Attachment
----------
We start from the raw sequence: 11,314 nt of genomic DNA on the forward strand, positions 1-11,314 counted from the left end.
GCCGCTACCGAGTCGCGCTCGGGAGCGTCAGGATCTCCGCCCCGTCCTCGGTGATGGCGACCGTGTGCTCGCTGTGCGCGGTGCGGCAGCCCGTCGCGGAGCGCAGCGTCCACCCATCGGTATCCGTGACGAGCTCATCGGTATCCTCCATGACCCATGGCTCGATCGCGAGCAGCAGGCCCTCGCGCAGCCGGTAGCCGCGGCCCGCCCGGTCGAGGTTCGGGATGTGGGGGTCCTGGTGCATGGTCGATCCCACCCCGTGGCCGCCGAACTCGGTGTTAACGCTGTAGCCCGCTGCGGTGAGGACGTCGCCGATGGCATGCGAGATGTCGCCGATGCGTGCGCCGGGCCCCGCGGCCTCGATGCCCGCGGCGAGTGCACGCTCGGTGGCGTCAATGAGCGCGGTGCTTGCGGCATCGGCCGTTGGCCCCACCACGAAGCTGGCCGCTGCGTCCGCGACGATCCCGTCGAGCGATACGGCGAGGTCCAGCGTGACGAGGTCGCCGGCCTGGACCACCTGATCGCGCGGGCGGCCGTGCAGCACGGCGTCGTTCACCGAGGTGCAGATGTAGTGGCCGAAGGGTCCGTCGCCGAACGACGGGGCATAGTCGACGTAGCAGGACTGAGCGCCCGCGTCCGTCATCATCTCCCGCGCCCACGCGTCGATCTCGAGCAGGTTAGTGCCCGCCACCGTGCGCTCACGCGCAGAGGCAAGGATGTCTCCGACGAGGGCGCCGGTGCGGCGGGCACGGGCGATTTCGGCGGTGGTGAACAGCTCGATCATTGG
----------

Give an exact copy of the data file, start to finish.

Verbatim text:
We start from the raw sequence: 11,314 nt of genomic DNA on the forward strand, positions 1-11,314 counted from the left end.
GCCGCTACCGAGTCGCGCTCGGGAGCGTCAGGATCTCCGCCCCGTCCTCGGTGATGGCGACCGTGTGCTCGCTGTGCGCGGTGCGGCAGCCCGTCGCGGAGCGCAGCGTCCACCCATCGGTATCCGTGACGAGCTCATCGGTATCCTCCATGACCCATGGCTCGATCGCGAGCAGCAGGCCCTCGCGCAGCCGGTAGCCGCGGCCCGCCCGGTCGAGGTTCGGGATGTGGGGGTCCTGGTGCATGGTCGATCCCACCCCGTGGCCGCCGAACTCGGTGTTAACGCTGTAGCCCGCTGCGGTGAGGACGTCGCCGATGGCATGCGAGATGTCGCCGATGCGTGCGCCGGGCCCCGCGGCCTCGATGCCCGCGGCGAGTGCACGCTCGGTGGCGTCAATGAGCGCGGTGCTTGCGGCATCGGCCGTTGGCCCCACCACGAAGCTGGCCGCTGCGTCCGCGACGATCCCGTCGAGCGATACGGCGAGGTCCAGCGTGACGAGGTCGCCGGCCTGGACCACCTGATCGCGCGGGCGGCCGTGCAGCACGGCGTCGTTCACCGAGGTGCAGATGTAGTGGCCGAAGGGTCCGTCGCCGAACGACGGGGCATAGTCGACGTAGCAGGACTGAGCGCCCGCGTCCGTCATCATCTCCCGCGCCCACGCGTCGATCTCGAGCAGGTTAGTGCCCGCCACCGTGCGCTCACGCGCAGAGGCAAGGATGTCTCCGACGAGGGCGCCGGTGCGGCGGGCACGGGCGATTTCGGCGGTGGTGAACAGCTCGATCATTGG